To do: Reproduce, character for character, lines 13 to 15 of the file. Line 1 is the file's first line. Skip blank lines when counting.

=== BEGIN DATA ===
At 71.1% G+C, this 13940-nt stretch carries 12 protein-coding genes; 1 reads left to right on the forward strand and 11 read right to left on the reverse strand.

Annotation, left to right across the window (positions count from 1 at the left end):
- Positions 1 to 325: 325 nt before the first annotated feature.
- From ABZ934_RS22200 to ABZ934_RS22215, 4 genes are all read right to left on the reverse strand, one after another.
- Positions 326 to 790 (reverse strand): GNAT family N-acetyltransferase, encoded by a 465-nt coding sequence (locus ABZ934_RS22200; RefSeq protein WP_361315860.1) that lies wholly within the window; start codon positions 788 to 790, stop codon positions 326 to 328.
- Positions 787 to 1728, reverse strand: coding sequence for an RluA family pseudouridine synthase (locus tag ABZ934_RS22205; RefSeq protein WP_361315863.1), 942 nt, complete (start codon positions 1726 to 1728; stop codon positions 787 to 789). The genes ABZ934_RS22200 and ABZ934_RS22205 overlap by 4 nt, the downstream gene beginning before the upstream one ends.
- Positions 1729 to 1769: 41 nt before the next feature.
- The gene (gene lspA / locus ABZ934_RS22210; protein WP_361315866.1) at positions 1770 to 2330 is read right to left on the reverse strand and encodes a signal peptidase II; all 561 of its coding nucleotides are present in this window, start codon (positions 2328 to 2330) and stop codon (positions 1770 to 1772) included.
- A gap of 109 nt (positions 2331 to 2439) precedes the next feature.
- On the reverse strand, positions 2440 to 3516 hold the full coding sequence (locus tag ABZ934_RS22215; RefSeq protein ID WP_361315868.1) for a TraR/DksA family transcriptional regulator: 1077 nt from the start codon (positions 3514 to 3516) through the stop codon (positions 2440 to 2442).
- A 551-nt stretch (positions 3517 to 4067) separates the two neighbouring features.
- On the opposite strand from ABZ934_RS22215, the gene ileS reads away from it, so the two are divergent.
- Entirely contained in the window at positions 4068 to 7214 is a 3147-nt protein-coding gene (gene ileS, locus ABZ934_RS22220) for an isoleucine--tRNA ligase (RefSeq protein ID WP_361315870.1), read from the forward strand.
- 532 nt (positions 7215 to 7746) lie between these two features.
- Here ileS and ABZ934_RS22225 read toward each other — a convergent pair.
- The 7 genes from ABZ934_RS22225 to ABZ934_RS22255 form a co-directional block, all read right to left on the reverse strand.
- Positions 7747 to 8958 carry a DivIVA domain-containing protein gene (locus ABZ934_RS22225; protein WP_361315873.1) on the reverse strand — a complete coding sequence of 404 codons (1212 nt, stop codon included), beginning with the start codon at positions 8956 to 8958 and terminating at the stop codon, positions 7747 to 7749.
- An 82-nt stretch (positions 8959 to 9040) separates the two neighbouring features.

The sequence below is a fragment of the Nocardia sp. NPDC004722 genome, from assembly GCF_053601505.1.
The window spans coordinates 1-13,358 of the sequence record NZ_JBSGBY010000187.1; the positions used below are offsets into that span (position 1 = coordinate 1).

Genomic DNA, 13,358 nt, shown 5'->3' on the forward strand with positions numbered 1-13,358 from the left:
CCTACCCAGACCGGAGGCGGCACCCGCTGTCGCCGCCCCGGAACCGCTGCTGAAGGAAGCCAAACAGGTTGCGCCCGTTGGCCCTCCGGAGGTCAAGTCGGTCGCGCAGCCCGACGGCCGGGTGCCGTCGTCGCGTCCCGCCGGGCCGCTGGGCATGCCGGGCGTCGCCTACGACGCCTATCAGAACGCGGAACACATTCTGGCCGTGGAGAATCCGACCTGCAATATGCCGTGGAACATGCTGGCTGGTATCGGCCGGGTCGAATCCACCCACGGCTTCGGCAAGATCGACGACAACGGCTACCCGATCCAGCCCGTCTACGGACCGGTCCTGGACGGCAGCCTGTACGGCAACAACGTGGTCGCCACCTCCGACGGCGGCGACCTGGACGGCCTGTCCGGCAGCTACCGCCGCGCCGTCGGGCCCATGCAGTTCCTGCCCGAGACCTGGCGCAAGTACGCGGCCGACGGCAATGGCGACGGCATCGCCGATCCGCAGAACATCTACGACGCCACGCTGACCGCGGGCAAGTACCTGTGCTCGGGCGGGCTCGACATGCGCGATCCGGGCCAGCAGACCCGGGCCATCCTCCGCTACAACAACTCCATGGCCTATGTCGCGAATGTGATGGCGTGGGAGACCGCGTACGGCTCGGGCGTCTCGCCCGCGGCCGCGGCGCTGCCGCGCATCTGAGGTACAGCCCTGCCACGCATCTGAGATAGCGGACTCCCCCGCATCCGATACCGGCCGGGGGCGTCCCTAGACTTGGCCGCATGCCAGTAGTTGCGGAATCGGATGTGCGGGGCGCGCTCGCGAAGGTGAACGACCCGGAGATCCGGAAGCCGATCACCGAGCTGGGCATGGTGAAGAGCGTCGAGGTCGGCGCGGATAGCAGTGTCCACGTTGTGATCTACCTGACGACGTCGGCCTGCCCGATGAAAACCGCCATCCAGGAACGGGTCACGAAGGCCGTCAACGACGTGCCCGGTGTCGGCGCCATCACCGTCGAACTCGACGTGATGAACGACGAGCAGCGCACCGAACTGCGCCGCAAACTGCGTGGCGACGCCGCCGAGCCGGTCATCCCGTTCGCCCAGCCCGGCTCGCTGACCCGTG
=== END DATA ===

- Entirely contained in the window at positions 4068 to 7214 is a 3147-nt protein-coding gene (gene ileS, locus ABZ934_RS22220) for an isoleucine--tRNA ligase (RefSeq protein ID WP_361315870.1), read from the forward strand.
- 532 nt (positions 7215 to 7746) lie between these two features.
- Here ileS and ABZ934_RS22225 read toward each other — a convergent pair.